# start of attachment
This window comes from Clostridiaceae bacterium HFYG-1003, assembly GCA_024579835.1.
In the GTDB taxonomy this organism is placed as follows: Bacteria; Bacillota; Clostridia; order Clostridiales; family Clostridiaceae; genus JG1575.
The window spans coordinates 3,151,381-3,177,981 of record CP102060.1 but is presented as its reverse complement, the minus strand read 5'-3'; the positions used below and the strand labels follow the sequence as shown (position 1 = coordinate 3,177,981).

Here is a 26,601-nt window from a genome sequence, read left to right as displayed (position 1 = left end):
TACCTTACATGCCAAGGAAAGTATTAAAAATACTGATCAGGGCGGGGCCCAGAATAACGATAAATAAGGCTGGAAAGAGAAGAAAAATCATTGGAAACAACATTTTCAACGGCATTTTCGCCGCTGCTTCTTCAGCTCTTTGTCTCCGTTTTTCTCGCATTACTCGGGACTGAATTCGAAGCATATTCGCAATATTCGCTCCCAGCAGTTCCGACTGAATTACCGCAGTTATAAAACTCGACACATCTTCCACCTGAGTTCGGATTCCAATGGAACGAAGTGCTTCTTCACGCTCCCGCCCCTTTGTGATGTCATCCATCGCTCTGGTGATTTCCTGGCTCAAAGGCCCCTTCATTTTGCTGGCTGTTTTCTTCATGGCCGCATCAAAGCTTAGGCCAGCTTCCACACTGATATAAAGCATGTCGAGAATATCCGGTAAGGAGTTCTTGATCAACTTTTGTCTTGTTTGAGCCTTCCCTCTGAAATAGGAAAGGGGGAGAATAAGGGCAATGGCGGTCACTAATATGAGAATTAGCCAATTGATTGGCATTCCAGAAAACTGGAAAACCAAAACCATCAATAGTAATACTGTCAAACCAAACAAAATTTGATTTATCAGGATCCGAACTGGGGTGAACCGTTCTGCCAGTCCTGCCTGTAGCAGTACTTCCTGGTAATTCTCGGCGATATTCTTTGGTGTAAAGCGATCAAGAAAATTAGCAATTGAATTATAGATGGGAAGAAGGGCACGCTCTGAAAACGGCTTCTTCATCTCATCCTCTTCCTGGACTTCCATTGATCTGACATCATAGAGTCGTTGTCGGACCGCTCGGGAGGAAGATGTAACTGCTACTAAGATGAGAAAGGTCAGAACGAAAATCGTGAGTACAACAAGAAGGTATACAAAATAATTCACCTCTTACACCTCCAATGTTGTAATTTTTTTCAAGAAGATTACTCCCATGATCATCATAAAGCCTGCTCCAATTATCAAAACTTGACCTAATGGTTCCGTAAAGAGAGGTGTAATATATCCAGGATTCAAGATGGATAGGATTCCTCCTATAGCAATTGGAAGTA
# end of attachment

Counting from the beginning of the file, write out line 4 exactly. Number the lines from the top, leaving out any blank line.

Here is a 26,601-nt window from a genome sequence, read left to right as displayed (position 1 = left end):